How Richard Reed brought art to the roadside masses

Entrepreneur Richard Reed has found a new way to bring art to the masses, writes Matthew Chapman

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Like many of the best ideas, the concept behind Art Everywhere, billed as Britain’s biggest art exhibition, was hammered out in the pub.

Hatched during a conversation between Innocent founder Richard Reed and Richard Morris, managing director of media agency Vizeum, the fledgling idea was then put to Glen Wilson.

Managing director of out-of-home communications agency Posterscope, Wilson rallied the outdoor industry and secured 22,000 sites to showcase the nation’s finest art over a two-week period this summer.

Reed’s wife persuaded him to take on the project to share his own experience of walking past a "beautiful bit of art" at a derelict poster site during his old commute to work.

"It could have so quickly and easily become a marketing initiative," he says. "The typical way you would do this is get a sponsor and have their logo on it."

Rather than sign up a sponsor, the poster industry agreed to take a hit by giving up "millions of pounds" in media spend, while all other partners involved in the project, including Tate and creative agency 101, provided their services free of charge.

Operating costs, including the printing of the posters, were covered by a crowd-funding project led by the Art Fund, which raised £130,000.

Richard Flintham, a founding partner at 101, believes the "beauty" of the idea plays off the cynicism surrounding the marketing industry. He claims there was an "absence of agenda" that was likely to make people ask whether it was a teaser campaign for a new product such as the Citroën Picasso.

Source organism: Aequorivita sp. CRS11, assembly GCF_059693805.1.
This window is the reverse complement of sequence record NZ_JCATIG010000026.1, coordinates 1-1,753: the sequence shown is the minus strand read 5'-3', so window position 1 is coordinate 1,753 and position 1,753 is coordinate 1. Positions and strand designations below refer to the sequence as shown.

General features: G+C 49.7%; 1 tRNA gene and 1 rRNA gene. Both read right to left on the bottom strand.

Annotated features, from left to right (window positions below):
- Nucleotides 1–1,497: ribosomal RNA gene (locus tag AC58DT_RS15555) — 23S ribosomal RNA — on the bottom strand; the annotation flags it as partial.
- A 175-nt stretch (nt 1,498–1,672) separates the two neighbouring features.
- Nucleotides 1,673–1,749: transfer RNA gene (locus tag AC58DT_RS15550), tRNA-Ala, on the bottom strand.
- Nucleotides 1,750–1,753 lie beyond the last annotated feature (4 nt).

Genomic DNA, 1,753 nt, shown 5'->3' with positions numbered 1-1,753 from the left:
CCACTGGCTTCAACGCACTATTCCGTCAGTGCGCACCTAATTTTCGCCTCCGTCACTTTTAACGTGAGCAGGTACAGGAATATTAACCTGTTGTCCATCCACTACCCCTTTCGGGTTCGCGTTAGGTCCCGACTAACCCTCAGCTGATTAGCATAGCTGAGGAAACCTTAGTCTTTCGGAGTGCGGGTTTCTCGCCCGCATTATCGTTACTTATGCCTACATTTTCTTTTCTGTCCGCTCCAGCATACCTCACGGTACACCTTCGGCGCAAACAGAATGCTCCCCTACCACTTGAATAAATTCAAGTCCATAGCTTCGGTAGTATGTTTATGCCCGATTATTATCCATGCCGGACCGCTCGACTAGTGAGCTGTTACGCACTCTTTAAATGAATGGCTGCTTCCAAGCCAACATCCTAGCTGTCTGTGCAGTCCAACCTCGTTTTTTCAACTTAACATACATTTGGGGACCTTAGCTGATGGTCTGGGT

Reed says it was the existing relationship between Tate and 101 that helped persuade the art institution to back the project. "Tate curates the world’s greatest art and has an incredible amount of trust invested in it from the art community. It cannot abuse that," he explains.

The sheer number of poster sites dedicated to the initiative meant it was equivalent in size to national outdoor campaigns for Apple and Coca-Cola combined, and a tantalising prospect for Tate and the Art Fund.

It is estimated that during the course of the campaign in August, 90% of the population would have seen at least one of the posters 15 times.

This summer’s "exhibition" is likely to be just the beginning, although Reed predicts that next time the project could be based on philosophy or art from local communities.

"You can do it in every medium, can’t you?" he adds. "I guess the ultimate vision is every country doing it using all their advertising media."